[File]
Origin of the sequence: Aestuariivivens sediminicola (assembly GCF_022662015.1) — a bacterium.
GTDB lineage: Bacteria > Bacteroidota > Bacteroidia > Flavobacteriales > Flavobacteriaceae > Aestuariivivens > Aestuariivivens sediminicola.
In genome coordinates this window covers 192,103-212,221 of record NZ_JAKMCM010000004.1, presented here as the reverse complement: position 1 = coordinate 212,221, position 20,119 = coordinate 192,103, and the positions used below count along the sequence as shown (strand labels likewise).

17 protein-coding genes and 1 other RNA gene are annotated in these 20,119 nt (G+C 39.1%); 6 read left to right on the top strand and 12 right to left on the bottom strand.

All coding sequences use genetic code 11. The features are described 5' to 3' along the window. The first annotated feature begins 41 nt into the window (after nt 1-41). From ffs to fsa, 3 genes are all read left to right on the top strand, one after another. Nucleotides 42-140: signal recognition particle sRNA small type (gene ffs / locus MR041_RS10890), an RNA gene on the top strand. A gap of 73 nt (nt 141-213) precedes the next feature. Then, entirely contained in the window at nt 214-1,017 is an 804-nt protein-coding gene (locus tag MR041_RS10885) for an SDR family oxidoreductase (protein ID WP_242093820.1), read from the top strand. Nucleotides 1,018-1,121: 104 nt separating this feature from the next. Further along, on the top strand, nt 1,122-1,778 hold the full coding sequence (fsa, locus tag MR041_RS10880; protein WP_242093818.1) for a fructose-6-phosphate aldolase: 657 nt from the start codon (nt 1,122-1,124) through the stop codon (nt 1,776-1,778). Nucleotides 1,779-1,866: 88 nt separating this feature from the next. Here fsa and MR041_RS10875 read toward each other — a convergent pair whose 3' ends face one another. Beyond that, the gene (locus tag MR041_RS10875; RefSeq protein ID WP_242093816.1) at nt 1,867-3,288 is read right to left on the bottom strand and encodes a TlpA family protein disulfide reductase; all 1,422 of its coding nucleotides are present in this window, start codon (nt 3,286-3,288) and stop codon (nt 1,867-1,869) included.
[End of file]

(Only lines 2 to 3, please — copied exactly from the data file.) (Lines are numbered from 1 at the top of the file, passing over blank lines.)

GTDB lineage: Bacteria > Bacteroidota > Bacteroidia > Flavobacteriales > Flavobacteriaceae > Aestuariivivens > Aestuariivivens sediminicola.
In genome coordinates this window covers 192,103-212,221 of record NZ_JAKMCM010000004.1, presented here as the reverse complement: position 1 = coordinate 212,221, position 20,119 = coordinate 192,103, and the positions used below count along the sequence as shown (strand labels likewise).